Wisconsin hospitals reduce central-line infections
By Guy Boulton of the Journal Sentinel
May 21, 2013
Painstaking work by Wisconsin hospitals in recent years has sharply lowered the occurrence of one of the most deadly types of infections: those from central lines used to deliver fluids, medication and blood to patients.
Infections in intensive care units from central lines — tubes placed in a large vein in a patient's neck, chest or arm — were 56% lower last year than a national baseline established in 2008, according to a report by the Wisconsin Division of Public Health.
That progress — which included a 21% reduction from 2011 — has stemmed from a series of initiatives since 2009 by the Wisconsin Hospital Association, as well as from projects by individual hospitals.
"In 2011, we really started seeing some dramatic decreases," said Kelly Court, chief quality officer for the Wisconsin Hospital Association.
"We are not just preventing infections," Court said. "We are saving lives." That's because for every 10 patients with a central line infection, one or two will die.
The work has been spurred in part by Medicare's publicly disclosing the infection rates at individual hospitals.
"There is a reputation cost for hospitals," said Clifford McDonald, a physician and medical epidemiologist with the federal Centers for Disease Control and Prevention.
Now that same scrutiny is being directed to two other types of healthcare-associated infections:
■ Methicillin-resistant Staphylococcus aureus, a type of staph bacteria commonly known as MRSA, resistant to certain antibiotics.
■ Clostridium difficile, known as c. diff, linked to an estimated 14,000 deaths a year in the United States.
Hospitals began reporting their rates for the two infections to the CDC this year. The information won't be public until next year.
Acute-care hospitals must report their infection rates to the CDC or receive lower payments from Medicare. Hospitals with fewer than 25 beds are exempt.
In addition to infection rates from central lines, rates for urinary tract infections associated with catheters and surgical site infections for colon surgery and abdominal hysterectomy by hospital are publicly available on Medicare's Hospital Compare website.
Wisconsin hospitals also have reduced the occurrence of infections from urinary tract infections, compared with the national baseline. These infections are more common but less deadly than central line infections.
Their performance on the two measures for surgical site infections is mixed, according to the report by the Wisconsin Division of Public Health. The infection rates for colon surgery are lower than the national baseline but higher for abdominal hysterectomy.
Many hospitals also have begun voluntarily giving the state information on their infection rates for hip and knee replacement surgery.
That information is not publicly available by hospital. But the Wisconsin hospitals reporting their infection rates — roughly a third of the hospitals that do the surgeries — overall had a lower rate for knee surgery and a higher rate for hip replacement surgery than the national benchmark, according to the state report.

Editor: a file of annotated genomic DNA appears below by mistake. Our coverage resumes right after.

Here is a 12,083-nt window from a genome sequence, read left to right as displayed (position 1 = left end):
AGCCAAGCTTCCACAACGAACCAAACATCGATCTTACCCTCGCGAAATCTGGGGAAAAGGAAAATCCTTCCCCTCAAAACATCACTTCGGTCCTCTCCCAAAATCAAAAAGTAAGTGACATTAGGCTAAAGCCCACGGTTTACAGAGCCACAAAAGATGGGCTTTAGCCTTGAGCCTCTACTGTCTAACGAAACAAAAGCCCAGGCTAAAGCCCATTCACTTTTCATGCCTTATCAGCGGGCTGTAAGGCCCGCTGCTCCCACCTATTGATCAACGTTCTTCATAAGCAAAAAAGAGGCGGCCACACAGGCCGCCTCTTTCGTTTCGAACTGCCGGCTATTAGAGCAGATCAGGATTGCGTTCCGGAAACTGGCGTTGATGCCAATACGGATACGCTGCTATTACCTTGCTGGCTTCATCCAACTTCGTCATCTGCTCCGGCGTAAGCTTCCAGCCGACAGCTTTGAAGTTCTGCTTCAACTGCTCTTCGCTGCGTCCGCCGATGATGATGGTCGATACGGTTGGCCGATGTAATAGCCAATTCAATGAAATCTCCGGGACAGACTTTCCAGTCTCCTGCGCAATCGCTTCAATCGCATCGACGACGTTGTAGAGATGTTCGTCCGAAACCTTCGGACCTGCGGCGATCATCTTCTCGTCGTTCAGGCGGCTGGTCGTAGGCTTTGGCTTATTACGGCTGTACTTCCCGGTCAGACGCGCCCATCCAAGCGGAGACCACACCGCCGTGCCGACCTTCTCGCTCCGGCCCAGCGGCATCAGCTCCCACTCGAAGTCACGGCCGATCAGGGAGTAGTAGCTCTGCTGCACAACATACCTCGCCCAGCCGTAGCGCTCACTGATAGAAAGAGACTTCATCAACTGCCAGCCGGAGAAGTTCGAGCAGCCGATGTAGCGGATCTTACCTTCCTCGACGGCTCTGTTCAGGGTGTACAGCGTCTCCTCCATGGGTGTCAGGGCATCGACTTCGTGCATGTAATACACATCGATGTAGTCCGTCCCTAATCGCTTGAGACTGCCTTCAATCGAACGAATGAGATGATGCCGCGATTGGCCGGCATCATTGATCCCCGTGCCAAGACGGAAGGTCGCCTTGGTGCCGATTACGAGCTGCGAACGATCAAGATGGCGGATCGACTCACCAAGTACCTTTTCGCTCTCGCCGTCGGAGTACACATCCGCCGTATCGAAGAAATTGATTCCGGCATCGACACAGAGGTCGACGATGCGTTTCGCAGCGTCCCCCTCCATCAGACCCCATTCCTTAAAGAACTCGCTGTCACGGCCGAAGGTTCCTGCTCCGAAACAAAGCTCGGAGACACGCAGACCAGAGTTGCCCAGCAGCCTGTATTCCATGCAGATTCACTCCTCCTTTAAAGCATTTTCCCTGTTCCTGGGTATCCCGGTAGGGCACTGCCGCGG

The goal is to see how they compare to other hospitals, said Gwen Borlaug, coordinator of the health care-associated infection prevention program for the Division of Public Health.
The chances of getting an infection while hospitalized can be less than 1 in 2,000 at many hospitals. But the infections can be deadly, particularly for those from central lines.
For that reason, hospitals made reducing those infections a priority.
That requires adhering to precise procedures with unfailing consistency.
The Wisconsin Hospital Association program is largely based on the Comprehensive Unit-Based Safety Program, a checklist of sorts developed by Peter Pronovost, a physician and professor at Johns Hopkins Medicine, who showed that infections could be reduced to almost zero by meticulously following standardized procedures.
"There are a few key things you have to do every time," Court said.
That takes work.
Emphasizing hand-washing — one of the basics in preventing infections — sounds simple. But it means that a nurse must wash hundreds of times a day.
To bring a pitcher of water to a patient, a nurse must wash his or her hands before picking up the pitcher — and then again when leaving the patient's room, Court said.
Court cited Aurora Health Care as a health system that has made impressive progress in reducing infections.
In the fourth quarter of last year, Aurora did not have a central-line infection in any of the 14 intensive care units at its hospitals, said Kathy Leonhardt, a physician and vice president of patient experience and patient safety.
The health system has participated in a number of programs to reduce infections and standardize its procedures. But Leonhardt, too, said that the real challenge is creating the right culture within a hospital.
The underlying complexity of the statistics on infection rates prevents state comparisons. But McDonald of the CDC said that Wisconsin's rate of central-line infections and its progress against the national benchmark make it one of the better-performing states.
Wisconsin and other states are making slower headway in reducing infections from urinary catheters.
"We are making progress," McDonald said. "In some areas, we are making less progress than we would like."
Now the focus will include reducing infections from MRSA and c. diff. Both could be challenging. Infections from c. diff, which causes diarrhea, continue to increase.
"We have a lot that works," McDonald said. "We have a lot that could work that hasn't been implemented yet."
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